By Isaac Cohen*

The third and final revision of US economic growth figures, by the Department of Commerce, revealed a strong rebound during this year’s second quarter, between April and June. Coming back from the perplexing fall of 2.1 percent during the first quarter, attributed to bad weather, the US economy grew, during the second quarter, at a vigorous pace of 4.6 percent.

Business investment and exports were the main factors contributing to the rebound, while consumption still lags behind because of the stagnation in wages. During the second quarter, increases in corporate profits generated business investment in equipment and construction.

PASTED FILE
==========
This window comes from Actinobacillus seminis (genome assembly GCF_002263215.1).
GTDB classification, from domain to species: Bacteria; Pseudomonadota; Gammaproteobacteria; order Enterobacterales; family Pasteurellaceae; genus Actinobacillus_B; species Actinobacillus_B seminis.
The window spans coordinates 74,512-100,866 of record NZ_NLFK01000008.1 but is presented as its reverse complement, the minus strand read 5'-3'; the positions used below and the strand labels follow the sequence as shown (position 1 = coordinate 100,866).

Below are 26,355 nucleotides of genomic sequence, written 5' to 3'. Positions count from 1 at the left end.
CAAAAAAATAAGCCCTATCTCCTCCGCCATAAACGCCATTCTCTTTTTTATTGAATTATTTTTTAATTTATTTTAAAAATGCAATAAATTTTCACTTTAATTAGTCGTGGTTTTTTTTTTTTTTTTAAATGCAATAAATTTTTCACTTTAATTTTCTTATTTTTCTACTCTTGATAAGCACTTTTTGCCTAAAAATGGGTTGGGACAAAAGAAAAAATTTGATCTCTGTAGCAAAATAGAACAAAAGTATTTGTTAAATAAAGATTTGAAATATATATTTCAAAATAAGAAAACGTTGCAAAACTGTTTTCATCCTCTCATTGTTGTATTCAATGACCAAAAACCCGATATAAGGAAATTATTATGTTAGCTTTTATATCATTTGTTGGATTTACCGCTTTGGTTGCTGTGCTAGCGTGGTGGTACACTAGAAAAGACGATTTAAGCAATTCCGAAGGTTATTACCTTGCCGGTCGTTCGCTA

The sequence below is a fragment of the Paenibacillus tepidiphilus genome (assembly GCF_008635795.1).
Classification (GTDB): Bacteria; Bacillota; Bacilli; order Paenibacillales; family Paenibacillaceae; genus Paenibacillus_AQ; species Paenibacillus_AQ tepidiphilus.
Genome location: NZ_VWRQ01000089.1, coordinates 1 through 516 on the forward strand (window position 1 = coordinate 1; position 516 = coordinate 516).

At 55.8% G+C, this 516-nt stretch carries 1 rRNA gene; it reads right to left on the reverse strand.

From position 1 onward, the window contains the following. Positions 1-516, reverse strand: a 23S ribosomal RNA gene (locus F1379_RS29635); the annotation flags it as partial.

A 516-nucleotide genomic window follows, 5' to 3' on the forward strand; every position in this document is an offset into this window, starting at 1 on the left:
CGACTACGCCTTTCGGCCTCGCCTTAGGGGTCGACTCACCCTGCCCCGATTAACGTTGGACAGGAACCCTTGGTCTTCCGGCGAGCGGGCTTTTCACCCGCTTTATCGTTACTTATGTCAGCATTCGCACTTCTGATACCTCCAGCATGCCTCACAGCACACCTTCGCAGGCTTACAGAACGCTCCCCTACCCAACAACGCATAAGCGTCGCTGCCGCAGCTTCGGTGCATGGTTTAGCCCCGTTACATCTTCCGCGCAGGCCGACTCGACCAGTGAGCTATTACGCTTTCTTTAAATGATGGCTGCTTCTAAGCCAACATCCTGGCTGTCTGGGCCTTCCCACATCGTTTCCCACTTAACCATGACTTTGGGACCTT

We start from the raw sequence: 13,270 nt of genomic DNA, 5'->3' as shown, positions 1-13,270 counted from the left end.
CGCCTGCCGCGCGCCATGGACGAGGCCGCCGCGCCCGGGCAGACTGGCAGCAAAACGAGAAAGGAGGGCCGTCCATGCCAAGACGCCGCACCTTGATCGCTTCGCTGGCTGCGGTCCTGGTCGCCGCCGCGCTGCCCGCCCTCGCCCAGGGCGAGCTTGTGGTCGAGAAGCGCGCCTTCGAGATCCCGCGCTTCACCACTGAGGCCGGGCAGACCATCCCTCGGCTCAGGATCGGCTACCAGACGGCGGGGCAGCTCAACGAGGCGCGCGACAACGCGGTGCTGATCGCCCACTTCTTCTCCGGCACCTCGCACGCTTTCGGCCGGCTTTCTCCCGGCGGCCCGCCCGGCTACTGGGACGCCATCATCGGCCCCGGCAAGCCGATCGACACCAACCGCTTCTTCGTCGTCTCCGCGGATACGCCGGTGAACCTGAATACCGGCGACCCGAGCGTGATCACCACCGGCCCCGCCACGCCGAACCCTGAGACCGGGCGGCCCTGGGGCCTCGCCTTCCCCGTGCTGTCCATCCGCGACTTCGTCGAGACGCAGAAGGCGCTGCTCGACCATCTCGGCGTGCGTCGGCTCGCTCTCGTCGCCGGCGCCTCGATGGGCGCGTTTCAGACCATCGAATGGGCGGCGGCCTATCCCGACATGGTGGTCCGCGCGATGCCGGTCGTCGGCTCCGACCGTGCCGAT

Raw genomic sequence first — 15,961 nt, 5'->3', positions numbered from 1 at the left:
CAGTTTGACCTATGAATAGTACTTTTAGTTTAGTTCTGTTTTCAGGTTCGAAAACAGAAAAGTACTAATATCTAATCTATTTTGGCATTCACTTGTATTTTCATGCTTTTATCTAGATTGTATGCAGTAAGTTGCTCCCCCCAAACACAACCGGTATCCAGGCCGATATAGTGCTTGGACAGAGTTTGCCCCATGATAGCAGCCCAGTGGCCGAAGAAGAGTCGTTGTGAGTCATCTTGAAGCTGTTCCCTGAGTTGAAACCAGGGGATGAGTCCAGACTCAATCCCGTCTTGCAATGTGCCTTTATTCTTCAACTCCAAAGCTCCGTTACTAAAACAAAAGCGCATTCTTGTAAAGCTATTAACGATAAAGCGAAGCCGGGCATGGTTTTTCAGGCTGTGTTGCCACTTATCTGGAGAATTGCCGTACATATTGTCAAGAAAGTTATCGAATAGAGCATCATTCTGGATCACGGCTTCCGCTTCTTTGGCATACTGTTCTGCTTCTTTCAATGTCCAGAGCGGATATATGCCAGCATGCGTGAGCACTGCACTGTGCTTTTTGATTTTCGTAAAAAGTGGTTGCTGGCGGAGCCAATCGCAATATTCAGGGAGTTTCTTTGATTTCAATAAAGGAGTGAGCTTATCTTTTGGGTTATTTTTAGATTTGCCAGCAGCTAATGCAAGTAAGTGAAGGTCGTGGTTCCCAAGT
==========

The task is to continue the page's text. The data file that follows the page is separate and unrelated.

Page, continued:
Exports were the other contributing factor, stimulated mainly by the United States becoming a net exporter of liquid fuels, surpassing Russia. On account of the utilization of new technologies, US domestic oil production has increased from 5 million barrels a day in 2005, to more than 8 million barrels a day this year. Additionally, domestic oil consumption has declined, because of increased fuel efficiency, by another 3 million barrels per day. Both these domestic factors have, thus far, cushioned oil prices against abrupt price increases, which may be caused by turmoil in the Middle East. The fact is Brent oil prices have decreased 13 percent this year, preventing an oil shock capable of setting back the economic recovery.

*International analyst and consultant. Commentator on economic and financial issues for CNN en Español TV and radio. Former

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